'Oz' delivers wicked good fun
By ALICIA BLAISDELL-
July 12, 2008 6:00 AM
HYANNIS — Got Munchkins? Get them to Oz.
Temporarily (and this is very handy), it's located on West Main Street, in the Barnstable High School auditorium, where the Barnstable Summer Family Theater is reprising the school drama club's wildly popular production of "The Wizard of Oz."
Let's get to the external smasheroo stuff first: This production looks mahvelous, from the elaborate sets (muted-tone cornfields in Kansas, a surreal Munchkinland) to the astonishing handmade costumes (there could not be a yard of primary-color cloth left on the Cape).
Kudos go to set designers John Sullivan (the director), Ethan Brown and Vanessa Varjian and costume queen Karen Mannal, but one can only imagine the army of artists, carpenters and seamstresses required to pull this off.
The special effects (led by Chris Houghton and Chad Goddard) are astonishing and, even in a story we know well, capable of a surprise or two. Suffice it to say that people, witches and houses appear and disappear in satisfying and often amusing ways.
But beneath all the colorful moving parts is a huge cast of talented young people who populate poppy fields (adorable tykes in flower costumes), the electric Emerald City, Munchkinland, creepy forests and the even creepier castle of the Wicked Witch. There are enough townspeople and flying monkeys and forest inhabitants to fill a Hollywood sound stage, and, under Sullivan's direction, they are not background set pieces: They are integral parts of the play. They're terrific.
And they support an equally talented and enthusiastic main cast.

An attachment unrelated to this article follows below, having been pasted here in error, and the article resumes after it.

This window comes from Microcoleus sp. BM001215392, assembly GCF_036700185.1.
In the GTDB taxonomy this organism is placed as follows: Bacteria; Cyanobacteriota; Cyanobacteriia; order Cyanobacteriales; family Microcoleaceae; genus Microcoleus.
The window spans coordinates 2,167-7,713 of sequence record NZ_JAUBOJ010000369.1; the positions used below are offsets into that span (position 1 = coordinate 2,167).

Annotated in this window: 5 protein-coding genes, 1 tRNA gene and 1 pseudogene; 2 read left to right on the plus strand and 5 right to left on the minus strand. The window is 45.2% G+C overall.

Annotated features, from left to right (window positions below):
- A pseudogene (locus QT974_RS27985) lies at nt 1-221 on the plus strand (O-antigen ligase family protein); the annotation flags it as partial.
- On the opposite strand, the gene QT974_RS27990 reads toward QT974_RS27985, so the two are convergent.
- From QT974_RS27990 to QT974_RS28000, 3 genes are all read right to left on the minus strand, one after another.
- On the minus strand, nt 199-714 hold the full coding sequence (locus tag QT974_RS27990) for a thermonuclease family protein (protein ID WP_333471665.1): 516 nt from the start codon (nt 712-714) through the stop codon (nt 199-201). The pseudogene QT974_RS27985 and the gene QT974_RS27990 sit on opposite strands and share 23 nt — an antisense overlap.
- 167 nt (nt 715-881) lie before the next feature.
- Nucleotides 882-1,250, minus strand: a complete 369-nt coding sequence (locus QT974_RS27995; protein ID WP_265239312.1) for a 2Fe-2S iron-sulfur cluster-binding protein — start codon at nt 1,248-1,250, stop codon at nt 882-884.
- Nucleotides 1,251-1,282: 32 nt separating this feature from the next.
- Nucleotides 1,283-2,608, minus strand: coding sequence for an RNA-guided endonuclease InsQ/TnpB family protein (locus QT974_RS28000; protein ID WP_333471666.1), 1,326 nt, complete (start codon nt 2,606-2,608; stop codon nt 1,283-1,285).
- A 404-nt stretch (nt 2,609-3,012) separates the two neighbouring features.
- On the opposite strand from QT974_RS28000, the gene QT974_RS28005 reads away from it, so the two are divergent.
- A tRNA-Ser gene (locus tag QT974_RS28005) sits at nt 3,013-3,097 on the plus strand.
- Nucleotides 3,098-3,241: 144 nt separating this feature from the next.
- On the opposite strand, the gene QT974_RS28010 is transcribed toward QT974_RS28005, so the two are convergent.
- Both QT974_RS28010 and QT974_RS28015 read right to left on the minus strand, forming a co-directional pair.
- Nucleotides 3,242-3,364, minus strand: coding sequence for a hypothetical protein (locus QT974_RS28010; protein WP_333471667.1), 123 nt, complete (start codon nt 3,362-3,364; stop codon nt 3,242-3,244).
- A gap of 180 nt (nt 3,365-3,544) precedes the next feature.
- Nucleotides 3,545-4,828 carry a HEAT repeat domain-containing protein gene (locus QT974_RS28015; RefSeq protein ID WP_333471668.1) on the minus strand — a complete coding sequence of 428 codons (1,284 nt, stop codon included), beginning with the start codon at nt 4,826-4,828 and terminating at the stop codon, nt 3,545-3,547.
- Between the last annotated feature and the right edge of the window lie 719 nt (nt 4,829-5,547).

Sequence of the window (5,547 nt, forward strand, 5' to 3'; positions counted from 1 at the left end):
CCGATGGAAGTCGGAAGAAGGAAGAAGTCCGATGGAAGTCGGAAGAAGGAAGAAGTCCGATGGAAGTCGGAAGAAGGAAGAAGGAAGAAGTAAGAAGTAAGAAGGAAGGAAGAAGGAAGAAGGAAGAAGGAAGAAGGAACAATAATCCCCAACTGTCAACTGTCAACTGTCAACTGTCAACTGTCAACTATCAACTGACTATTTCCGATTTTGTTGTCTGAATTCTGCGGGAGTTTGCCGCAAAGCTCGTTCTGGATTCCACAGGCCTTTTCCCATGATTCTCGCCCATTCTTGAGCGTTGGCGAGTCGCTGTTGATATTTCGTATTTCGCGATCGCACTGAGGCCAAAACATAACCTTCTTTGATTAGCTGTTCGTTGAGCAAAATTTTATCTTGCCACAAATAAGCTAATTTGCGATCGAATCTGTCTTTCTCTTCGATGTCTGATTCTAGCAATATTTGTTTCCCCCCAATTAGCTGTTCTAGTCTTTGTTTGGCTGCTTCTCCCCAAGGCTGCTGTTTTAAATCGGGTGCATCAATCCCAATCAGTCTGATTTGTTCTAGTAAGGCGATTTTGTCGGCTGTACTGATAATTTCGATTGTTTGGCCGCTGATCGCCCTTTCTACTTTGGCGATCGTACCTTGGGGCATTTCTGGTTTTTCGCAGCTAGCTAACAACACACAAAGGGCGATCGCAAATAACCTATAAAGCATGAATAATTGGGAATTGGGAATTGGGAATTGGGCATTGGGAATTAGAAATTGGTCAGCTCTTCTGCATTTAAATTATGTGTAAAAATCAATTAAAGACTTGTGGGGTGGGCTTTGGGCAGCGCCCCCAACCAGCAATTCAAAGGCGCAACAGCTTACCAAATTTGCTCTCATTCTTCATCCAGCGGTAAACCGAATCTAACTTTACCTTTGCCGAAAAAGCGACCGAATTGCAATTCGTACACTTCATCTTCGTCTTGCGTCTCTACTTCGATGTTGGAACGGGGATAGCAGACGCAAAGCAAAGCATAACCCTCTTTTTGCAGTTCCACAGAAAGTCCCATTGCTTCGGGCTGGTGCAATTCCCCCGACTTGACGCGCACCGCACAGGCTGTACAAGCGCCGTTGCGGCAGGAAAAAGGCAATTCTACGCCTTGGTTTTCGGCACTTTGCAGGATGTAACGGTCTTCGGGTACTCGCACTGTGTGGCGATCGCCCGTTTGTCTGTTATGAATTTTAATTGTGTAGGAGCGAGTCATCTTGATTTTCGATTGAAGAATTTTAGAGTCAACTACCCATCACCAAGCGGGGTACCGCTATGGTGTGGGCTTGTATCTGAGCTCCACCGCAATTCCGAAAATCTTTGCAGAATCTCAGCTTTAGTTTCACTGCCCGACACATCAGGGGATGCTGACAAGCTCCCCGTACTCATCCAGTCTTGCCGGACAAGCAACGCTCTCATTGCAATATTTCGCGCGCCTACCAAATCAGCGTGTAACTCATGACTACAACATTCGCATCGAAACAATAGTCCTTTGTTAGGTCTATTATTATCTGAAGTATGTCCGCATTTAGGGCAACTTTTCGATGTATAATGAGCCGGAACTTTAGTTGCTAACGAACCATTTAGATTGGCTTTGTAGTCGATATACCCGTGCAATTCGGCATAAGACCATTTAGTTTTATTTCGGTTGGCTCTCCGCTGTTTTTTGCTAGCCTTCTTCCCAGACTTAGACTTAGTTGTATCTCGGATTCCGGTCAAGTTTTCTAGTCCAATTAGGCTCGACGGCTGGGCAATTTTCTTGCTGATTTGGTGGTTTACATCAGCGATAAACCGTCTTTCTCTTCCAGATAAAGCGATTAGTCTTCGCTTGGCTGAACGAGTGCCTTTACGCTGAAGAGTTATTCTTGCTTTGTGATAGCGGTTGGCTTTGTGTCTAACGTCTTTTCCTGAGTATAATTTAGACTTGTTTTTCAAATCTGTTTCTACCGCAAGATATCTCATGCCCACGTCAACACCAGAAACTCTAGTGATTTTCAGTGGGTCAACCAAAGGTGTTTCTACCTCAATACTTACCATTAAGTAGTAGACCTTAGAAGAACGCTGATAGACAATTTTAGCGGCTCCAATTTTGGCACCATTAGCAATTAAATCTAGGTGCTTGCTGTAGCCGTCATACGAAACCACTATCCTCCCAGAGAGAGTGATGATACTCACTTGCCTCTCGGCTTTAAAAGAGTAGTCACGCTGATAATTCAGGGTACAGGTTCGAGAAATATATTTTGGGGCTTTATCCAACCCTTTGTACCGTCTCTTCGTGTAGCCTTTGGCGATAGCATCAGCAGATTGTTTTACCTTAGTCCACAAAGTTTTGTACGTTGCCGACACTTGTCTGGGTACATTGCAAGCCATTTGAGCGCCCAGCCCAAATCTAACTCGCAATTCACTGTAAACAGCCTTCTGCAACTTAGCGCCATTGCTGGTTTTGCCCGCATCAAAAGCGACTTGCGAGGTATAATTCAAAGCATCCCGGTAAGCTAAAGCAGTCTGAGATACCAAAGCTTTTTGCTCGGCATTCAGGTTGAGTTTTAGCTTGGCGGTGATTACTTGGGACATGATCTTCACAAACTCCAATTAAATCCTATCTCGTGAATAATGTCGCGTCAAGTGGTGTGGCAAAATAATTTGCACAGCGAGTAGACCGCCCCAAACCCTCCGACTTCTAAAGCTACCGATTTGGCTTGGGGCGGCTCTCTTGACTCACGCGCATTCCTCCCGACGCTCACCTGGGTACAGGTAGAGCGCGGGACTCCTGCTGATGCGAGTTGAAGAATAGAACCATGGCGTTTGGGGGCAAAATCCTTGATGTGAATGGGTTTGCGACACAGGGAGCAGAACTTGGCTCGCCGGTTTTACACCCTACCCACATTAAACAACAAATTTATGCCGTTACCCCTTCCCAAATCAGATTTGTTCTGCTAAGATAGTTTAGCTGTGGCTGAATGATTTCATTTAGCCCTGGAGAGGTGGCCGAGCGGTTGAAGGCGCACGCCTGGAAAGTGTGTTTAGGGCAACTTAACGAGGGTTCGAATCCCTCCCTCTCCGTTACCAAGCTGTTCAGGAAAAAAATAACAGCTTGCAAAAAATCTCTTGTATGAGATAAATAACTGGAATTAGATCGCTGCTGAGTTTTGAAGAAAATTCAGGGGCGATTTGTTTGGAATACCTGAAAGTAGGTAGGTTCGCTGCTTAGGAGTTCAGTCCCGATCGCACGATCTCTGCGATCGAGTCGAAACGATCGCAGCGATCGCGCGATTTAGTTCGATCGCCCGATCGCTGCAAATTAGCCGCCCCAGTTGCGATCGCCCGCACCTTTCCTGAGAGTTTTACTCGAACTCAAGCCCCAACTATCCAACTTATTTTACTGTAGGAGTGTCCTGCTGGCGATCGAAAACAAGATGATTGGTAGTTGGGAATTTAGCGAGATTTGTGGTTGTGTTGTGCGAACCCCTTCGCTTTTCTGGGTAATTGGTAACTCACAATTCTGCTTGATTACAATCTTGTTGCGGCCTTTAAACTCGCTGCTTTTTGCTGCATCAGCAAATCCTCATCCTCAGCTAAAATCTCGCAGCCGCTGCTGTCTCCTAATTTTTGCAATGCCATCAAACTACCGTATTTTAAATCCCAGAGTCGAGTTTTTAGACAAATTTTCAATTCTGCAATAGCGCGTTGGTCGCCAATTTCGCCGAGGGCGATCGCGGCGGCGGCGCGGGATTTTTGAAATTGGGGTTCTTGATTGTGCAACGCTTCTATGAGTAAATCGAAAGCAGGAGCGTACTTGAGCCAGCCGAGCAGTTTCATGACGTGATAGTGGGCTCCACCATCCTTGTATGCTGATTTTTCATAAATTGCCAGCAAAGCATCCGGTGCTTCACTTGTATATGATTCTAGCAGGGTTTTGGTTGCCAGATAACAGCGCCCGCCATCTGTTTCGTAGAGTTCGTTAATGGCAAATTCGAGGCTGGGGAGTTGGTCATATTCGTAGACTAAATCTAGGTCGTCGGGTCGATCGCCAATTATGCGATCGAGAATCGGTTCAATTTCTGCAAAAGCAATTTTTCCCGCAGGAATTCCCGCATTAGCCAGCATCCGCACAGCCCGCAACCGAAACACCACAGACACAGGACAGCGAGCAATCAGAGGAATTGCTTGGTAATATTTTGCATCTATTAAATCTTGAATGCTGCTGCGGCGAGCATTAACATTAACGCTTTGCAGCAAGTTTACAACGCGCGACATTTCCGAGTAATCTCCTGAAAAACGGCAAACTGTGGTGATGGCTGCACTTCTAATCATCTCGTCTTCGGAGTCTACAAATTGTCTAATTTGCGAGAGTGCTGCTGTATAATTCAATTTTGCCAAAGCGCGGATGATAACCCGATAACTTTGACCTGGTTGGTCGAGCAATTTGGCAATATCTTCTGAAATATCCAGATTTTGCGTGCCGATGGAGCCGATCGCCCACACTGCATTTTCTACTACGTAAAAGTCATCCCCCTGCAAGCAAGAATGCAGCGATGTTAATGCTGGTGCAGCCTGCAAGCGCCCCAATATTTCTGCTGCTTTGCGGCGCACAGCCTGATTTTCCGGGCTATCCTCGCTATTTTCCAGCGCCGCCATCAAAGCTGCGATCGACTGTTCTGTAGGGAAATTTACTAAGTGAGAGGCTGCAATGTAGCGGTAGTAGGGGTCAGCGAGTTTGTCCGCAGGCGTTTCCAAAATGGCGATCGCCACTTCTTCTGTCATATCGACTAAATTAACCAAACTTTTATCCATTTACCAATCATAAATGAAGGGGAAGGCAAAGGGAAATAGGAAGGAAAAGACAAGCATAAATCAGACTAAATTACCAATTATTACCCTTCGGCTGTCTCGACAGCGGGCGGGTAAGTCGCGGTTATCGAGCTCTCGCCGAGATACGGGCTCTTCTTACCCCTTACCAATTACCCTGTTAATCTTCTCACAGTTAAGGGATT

As Dorothy, Kelly Mosher is pitch-perfect, both in lovely voice and in her ability to make us worry about her fate, even though most of us have seen Judy Garland do the same about 1.4 million times. Ethan Brown delivers the most choreographed performance as the forever-flopping Scarecrow, and Shane Harris' Tin Man is suitably sweet. Your heart breaks for the sans-heart woodsman. Of course, Matt Kohler, as the Cowardly Lion, has the juiciest role, and he does not disappoint, conjuring up Bert Lahr in a way that drew gales of laughter from Thursday night's audience.
Arielle Catania gives her Wicked Witch the kind of cackling and menace that has scared generations of children, and Devon Gruenstern provides the opposite — glittery goodness — for Glinda, who makes big-time entrances. (Although almost everything in this production is big-time.)
A shout-out for Joey Bearse, who, once Dorothy lands in Oz, takes over the role of Toto from a real dog. He may not have any actual lines, but he has to scamper around like crazy on that stage (and beyond), and he never lets up.
...let me note here that the dialogue from the 1939 movie, courtesy of screenwriters Noel Langley, Florence Ryerson and Edgar Allan Woolf, comes shining through. You forget how apt lines like "Some people without a brain do an awful lot of talking" were then — and are now.
And the songs by Harold Arlen and E.Y. Harburg, from the achingly poignant "Somewhere Over the Rainbow" to the hilariously goofball "If I Were King of the Forest," are paid well-justified homage by this delightful cast, aided by some fine local musicians in the orchestra.
Of course, we all have L. Frank Baum to thank for the original book. His wickedly good idea has endured quite nicely through the years.
What: "The Wizard of Oz"
Performed by: Barnstable High School Drama Club
Presented by: Barnstable Summer Family Theater
When: 7 p.m. Tuesday through Friday
Where: Barnstable High School Performing Arts Center, 744 W. Main St., Hyannis